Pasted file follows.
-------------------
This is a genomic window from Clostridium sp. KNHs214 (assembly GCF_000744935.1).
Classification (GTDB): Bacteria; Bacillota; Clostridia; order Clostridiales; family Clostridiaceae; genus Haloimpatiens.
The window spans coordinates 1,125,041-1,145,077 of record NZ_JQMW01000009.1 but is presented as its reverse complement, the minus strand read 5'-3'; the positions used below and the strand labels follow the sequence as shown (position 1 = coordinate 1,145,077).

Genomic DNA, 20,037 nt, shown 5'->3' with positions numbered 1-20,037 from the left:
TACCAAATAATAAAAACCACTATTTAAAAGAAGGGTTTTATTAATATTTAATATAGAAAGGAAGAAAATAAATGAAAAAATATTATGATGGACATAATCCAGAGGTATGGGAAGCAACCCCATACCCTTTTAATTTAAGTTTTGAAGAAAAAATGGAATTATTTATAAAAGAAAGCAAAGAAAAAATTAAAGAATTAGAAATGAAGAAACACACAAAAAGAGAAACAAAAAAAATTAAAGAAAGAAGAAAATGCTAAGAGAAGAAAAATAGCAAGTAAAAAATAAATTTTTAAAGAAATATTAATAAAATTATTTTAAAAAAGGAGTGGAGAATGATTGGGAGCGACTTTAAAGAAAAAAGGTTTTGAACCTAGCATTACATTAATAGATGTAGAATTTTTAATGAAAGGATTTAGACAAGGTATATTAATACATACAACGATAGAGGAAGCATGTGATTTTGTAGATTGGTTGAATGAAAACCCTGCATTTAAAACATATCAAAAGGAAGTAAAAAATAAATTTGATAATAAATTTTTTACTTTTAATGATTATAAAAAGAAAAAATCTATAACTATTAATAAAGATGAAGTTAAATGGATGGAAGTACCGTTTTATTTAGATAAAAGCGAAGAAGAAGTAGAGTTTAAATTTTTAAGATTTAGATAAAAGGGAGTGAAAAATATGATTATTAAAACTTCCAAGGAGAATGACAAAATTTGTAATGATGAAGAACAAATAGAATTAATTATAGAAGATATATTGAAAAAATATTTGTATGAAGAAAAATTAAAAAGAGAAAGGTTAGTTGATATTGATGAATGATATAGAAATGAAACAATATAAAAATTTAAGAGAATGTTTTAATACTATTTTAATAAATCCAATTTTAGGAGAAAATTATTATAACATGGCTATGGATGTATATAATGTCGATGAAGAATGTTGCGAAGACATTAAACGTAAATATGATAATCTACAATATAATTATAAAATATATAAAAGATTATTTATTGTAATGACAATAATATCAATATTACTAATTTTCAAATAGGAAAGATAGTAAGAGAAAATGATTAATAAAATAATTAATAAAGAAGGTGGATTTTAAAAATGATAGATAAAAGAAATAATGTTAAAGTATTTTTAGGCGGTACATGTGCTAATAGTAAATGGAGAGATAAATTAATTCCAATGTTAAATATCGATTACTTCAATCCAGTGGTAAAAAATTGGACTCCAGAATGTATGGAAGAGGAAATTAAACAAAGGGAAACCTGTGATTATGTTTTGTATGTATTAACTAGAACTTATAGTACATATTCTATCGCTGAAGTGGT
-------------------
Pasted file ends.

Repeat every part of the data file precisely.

This is a genomic window from Clostridium sp. KNHs214 (assembly GCF_000744935.1).
Classification (GTDB): Bacteria; Bacillota; Clostridia; order Clostridiales; family Clostridiaceae; genus Haloimpatiens.
The window spans coordinates 1,125,041-1,145,077 of record NZ_JQMW01000009.1 but is presented as its reverse complement, the minus strand read 5'-3'; the positions used below and the strand labels follow the sequence as shown (position 1 = coordinate 1,145,077).

Genomic DNA, 20,037 nt, shown 5'->3' with positions numbered 1-20,037 from the left:
TACCAAATAATAAAAACCACTATTTAAAAGAAGGGTTTTATTAATATTTAATATAGAAAGGAAGAAAATAAATGAAAAAATATTATGATGGACATAATCCAGAGGTATGGGAAGCAACCCCATACCCTTTTAATTTAAGTTTTGAAGAAAAAATGGAATTATTTATAAAAGAAAGCAAAGAAAAAATTAAAGAATTAGAAATGAAGAAACACACAAAAAGAGAAACAAAAAAAATTAAAGAAAGAAGAAAATGCTAAGAGAAGAAAAATAGCAAGTAAAAAATAAATTTTTAAAGAAATATTAATAAAATTATTTTAAAAAAGGAGTGGAGAATGATTGGGAGCGACTTTAAAGAAAAAAGGTTTTGAACCTAGCATTACATTAATAGATGTAGAATTTTTAATGAAAGGATTTAGACAAGGTATATTAATACATACAACGATAGAGGAAGCATGTGATTTTGTAGATTGGTTGAATGAAAACCCTGCATTTAAAACATATCAAAAGGAAGTAAAAAATAAATTTGATAATAAATTTTTTACTTTTAATGATTATAAAAAGAAAAAATCTATAACTATTAATAAAGATGAAGTTAAATGGATGGAAGTACCGTTTTATTTAGATAAAAGCGAAGAAGAAGTAGAGTTTAAATTTTTAAGATTTAGATAAAAGGGAGTGAAAAATATGATTATTAAAACTTCCAAGGAGAATGACAAAATTTGTAATGATGAAGAACAAATAGAATTAATTATAGAAGATATATTGAAAAAATATTTGTATGAAGAAAAATTAAAAAGAGAAAGGTTAGTTGATATTGATGAATGATATAGAAATGAAACAATATAAAAATTTAAGAGAATGTTTTAATACTATTTTAATAAATCCAATTTTAGGAGAAAATTATTATAACATGGCTATGGATGTATATAATGTCGATGAAGAATGTTGCGAAGACATTAAACGTAAATATGATAATCTACAATATAATTATAAAATATATAAAAGATTATTTATTGTAATGACAATAATATCAATATTACTAATTTTCAAATAGGAAAGATAGTAAGAGAAAATGATTAATAAAATAATTAATAAAGAAGGTGGATTTTAAAAATGATAGATAAAAGAAATAATGTTAAAGTATTTTTAGGCGGTACATGTGCTAATAGTAAATGGAGAGATAAATTAATTCCAATGTTAAATATCGATTACTTCAATCCAGTGGTAAAAAATTGGACTCCAGAATGTATGGAAGAGGAAATTAAACAAAGGGAAACCTGTGATTATGTTTTGTATGTATTAACTAGAACTTATAGTACATATTCTATCGCTGAAGTGGT